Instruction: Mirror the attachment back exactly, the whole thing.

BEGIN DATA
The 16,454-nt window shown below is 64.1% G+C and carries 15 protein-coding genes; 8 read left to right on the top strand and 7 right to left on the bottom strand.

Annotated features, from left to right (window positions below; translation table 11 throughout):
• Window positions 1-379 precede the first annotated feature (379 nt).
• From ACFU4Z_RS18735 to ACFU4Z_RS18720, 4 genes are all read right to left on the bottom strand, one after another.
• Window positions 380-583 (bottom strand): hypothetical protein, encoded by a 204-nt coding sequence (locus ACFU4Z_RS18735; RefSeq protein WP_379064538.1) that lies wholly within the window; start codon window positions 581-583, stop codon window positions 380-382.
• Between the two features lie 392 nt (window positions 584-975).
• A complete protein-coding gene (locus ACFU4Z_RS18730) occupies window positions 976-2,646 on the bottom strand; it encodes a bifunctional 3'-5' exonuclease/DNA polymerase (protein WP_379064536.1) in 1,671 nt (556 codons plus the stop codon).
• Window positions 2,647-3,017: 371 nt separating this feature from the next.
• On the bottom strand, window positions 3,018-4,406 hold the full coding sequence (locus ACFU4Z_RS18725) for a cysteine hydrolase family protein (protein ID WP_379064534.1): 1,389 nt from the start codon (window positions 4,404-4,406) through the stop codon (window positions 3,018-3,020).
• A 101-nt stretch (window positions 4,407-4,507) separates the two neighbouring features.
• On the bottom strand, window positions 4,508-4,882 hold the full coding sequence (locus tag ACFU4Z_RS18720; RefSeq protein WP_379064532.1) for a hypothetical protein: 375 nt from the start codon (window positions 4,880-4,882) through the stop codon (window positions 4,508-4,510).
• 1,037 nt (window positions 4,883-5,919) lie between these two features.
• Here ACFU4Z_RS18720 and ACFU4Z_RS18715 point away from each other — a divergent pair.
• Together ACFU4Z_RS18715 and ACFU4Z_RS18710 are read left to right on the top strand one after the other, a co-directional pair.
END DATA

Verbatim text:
The 16,454-nt window shown below is 64.1% G+C and carries 15 protein-coding genes; 8 read left to right on the top strand and 7 right to left on the bottom strand.

Annotated features, from left to right (window positions below; translation table 11 throughout):
• Window positions 1-379 precede the first annotated feature (379 nt).
• From ACFU4Z_RS18735 to ACFU4Z_RS18720, 4 genes are all read right to left on the bottom strand, one after another.
• Window positions 380-583 (bottom strand): hypothetical protein, encoded by a 204-nt coding sequence (locus ACFU4Z_RS18735; RefSeq protein WP_379064538.1) that lies wholly within the window; start codon window positions 581-583, stop codon window positions 380-382.
• Between the two features lie 392 nt (window positions 584-975).
• A complete protein-coding gene (locus ACFU4Z_RS18730) occupies window positions 976-2,646 on the bottom strand; it encodes a bifunctional 3'-5' exonuclease/DNA polymerase (protein WP_379064536.1) in 1,671 nt (556 codons plus the stop codon).
• Window positions 2,647-3,017: 371 nt separating this feature from the next.
• On the bottom strand, window positions 3,018-4,406 hold the full coding sequence (locus ACFU4Z_RS18725) for a cysteine hydrolase family protein (protein ID WP_379064534.1): 1,389 nt from the start codon (window positions 4,404-4,406) through the stop codon (window positions 3,018-3,020).
• A 101-nt stretch (window positions 4,407-4,507) separates the two neighbouring features.
• On the bottom strand, window positions 4,508-4,882 hold the full coding sequence (locus tag ACFU4Z_RS18720; RefSeq protein WP_379064532.1) for a hypothetical protein: 375 nt from the start codon (window positions 4,880-4,882) through the stop codon (window positions 4,508-4,510).
• 1,037 nt (window positions 4,883-5,919) lie between these two features.
• Here ACFU4Z_RS18720 and ACFU4Z_RS18715 point away from each other — a divergent pair.
• Together ACFU4Z_RS18715 and ACFU4Z_RS18710 are read left to right on the top strand one after the other, a co-directional pair.